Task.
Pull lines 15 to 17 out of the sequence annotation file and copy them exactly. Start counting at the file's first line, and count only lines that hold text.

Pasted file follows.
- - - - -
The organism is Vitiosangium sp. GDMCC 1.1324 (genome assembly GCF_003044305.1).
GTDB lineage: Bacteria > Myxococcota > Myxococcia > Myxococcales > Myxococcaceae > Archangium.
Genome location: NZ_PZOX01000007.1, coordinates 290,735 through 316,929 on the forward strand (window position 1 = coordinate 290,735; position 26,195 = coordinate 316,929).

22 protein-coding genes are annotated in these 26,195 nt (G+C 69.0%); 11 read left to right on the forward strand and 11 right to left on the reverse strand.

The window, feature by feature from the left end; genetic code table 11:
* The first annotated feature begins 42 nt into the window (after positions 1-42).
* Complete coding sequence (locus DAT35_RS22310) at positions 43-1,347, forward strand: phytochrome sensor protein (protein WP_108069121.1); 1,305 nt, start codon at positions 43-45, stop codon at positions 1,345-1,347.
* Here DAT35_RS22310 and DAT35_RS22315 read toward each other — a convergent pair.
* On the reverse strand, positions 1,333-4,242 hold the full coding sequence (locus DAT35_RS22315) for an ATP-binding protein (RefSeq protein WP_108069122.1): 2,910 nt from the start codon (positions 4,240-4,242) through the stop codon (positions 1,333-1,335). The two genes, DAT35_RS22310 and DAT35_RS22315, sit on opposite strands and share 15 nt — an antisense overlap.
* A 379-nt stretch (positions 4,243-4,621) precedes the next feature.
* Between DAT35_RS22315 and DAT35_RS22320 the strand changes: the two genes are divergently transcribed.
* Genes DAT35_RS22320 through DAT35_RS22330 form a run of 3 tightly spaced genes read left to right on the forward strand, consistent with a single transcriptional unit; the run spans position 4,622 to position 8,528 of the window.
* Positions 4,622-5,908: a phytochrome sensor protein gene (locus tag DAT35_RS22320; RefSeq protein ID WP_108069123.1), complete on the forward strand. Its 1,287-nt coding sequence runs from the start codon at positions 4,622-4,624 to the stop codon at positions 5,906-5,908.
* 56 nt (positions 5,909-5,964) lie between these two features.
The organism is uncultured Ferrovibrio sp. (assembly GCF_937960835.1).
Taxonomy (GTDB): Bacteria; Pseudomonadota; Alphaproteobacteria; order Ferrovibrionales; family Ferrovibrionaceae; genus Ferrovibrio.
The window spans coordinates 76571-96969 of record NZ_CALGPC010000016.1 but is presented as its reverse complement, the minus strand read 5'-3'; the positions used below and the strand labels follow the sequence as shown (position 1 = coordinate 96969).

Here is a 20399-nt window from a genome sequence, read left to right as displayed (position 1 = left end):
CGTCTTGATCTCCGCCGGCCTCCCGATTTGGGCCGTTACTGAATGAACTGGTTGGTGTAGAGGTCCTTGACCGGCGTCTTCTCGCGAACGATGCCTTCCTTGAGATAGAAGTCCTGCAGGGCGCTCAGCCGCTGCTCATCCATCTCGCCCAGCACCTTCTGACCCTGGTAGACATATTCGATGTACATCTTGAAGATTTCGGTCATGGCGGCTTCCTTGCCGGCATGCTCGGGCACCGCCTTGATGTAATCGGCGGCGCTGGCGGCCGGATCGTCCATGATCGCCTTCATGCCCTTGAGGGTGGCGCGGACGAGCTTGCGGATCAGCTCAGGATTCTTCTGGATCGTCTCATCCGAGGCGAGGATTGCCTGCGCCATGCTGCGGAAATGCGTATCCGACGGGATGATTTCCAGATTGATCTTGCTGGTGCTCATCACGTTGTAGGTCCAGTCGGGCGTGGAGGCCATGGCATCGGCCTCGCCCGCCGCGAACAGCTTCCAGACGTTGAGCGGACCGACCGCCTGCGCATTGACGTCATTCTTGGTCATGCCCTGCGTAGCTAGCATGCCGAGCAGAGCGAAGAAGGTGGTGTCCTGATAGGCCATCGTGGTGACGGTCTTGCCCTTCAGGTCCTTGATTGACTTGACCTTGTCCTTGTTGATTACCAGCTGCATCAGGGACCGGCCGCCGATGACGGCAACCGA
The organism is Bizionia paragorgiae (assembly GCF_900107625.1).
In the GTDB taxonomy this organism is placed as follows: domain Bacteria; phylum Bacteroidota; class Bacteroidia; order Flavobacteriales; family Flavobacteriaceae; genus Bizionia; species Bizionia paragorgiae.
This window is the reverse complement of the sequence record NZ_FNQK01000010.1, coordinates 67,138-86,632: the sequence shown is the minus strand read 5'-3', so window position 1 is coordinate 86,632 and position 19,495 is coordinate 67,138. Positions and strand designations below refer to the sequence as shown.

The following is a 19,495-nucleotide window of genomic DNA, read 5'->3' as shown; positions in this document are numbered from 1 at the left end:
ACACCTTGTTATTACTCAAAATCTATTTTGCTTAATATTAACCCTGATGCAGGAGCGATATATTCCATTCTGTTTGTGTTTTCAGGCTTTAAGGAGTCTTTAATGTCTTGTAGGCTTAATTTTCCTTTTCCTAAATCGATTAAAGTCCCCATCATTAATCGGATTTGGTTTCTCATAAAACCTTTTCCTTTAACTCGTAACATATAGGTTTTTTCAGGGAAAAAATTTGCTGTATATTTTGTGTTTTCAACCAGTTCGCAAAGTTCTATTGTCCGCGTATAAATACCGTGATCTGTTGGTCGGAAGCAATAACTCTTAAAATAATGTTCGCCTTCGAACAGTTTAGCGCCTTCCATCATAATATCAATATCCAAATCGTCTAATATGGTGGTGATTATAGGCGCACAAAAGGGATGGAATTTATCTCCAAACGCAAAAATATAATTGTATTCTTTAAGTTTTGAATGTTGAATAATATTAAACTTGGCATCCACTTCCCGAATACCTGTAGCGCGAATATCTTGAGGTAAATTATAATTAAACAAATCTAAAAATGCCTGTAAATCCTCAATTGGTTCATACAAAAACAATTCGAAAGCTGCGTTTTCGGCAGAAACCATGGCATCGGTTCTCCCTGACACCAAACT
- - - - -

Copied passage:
The organism is uncultured Ferrovibrio sp. (assembly GCF_937960835.1).
Taxonomy (GTDB): Bacteria; Pseudomonadota; Alphaproteobacteria; order Ferrovibrionales; family Ferrovibrionaceae; genus Ferrovibrio.
The window spans coordinates 76571-96969 of record NZ_CALGPC010000016.1 but is presented as its reverse complement, the minus strand read 5'-3'; the positions used below and the strand labels follow the sequence as shown (position 1 = coordinate 96969).